Press enter to begin your search
Construction Law Authority / Posts tagged "bond"

A Performance Bond’s Fixed and Flexible Scope.

The scope of a performance bond's protection is limited, but can be expanded. To ensure that the surety will be responsible for all applicable work, it is important to keep the bond's scope in mind throughout the course of the project, and expand it as necessary, to make sure the bargained-for protection is available, in the event you need it....

The “Infallible” Surety, Is Not Immune From The Impact Of A Bad Economy

When negotiating for payment and performance bonds, you should realize that even if you obtain the added protection, you are not 100% safe. Even though they might not be as likely as other construction entities to go out of business, sureties also go out of business. Furthermore, when they do, it can be as difficult to recover from a surety's estate as it is to recover from any other bankrupt construction entity....

Why Should the Condominium Association Require Bonds from the Renovation Contractor

               We often encounter Condominium Associations who have difficulty understanding why they should bond their exterior renovation contract.   Many Associations consider it money wasted on another layer of liability protection when they would rather spend the money on actual scope – sticks, bricks, and finishes. They do not expect the surety to pay the claims even if they are made against the Contractor’s Performance and Payment Bonds.  Association Boards often ask, “Isn’t the risk already covered by all the insurance required from the Contractor?” The short answer is, “No”, and here’s why.             A performance bond, unlike insurance, assures the Association that the Contractor, or its Surety, will complete the project even if the contractor goes bankrupt or cannot competently perform to complete the contract. In addition, sometimes a Surety can be required to pay Association claims for work not properly performed even after occupancy. See, Federal Ins. Co. v. The Southwest Florida Retirement Center, Inc.,...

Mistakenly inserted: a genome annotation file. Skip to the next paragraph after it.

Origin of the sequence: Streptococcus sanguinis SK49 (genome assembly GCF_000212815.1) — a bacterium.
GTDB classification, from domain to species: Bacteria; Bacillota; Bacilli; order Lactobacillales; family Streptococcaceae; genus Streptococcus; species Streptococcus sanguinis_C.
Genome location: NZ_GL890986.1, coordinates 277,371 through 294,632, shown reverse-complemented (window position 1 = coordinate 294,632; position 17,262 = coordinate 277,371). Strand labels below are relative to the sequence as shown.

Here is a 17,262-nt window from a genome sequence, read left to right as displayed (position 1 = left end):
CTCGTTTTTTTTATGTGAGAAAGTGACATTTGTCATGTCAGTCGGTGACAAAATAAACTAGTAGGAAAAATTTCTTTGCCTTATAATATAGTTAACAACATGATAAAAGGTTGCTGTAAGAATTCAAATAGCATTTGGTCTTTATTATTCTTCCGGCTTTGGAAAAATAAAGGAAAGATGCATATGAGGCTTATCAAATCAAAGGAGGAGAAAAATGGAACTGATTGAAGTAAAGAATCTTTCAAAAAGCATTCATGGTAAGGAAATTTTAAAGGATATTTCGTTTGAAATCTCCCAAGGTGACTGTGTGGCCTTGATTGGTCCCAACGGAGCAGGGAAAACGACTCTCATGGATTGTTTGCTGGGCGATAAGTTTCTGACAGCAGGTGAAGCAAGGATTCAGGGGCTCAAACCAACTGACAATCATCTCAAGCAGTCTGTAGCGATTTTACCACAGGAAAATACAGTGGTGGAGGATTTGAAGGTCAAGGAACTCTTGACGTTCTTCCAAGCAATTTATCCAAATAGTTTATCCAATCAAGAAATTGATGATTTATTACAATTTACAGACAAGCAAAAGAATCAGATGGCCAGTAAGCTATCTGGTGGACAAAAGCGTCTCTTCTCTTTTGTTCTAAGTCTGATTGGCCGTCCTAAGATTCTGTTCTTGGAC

So, You Think You’re Protected Because You Have a Performance Bond

Well, you might not be. While you might have prudently thought ahead and gotten a performance bond from an entity downstream, to protect you from its defective work, the protection afforded by a performance bond only lasts so long. After some point, if you have not filed a lawsuit against the performance bond surety, you lose your right to make a claim and it is as if the performance bond never existed. As explained below, it might be relatively easy to determine the deadline for an owner to file a lawsuit against its general contractor’s performance bond surety, but calculating the deadline for a general contractor to file a lawsuit against one of its subcontractors’ performance bond sureties might not be so easy. A lawsuit against a performance bond must be filed within five years from the date the work at issue was completed and accepted, or the lawsuit will be...

Government Bid Protests – An Overview (Part I of III)

One purpose of the government procurement process is for each bidder or proposer to be on equal terms to get fair consideration of their submissions. If the bidding process has been violated, however, a losing bidder or proposer may be able to protest the government agency’s decision.

Generally, the way to win a protest is to show that an agency did something that was clearly erroneous, contrary to competition, arbitrary, capricious or fraudulent.  An arbitrary decision is one that is not supported by facts or logic.  A decision is capricious if it is adopted without thought or reason, or is irrational.

Keep in mind that almost every agency’s rules and regulations are different. That means agencies generally have different protest procedures and deadlines. Usually the deadline to file a protest, or a Notice of Intent to protest if required, is very short. It can be a matter of hours or days. And the information required in the protest, and in submitting the protest, can be very specific.

As mentioned above, some agencies require a Notice of Intent to Protest an award before a formal protest is due. The Notice is usually a short statement from the protestor that it is going to file a protest. Sometimes, however, the complete protest grounds must be stated in the Notice. 

The formal protest is usually the more substantive letter, memorandum, or other written submission that discusses in detail all the protest grounds raised.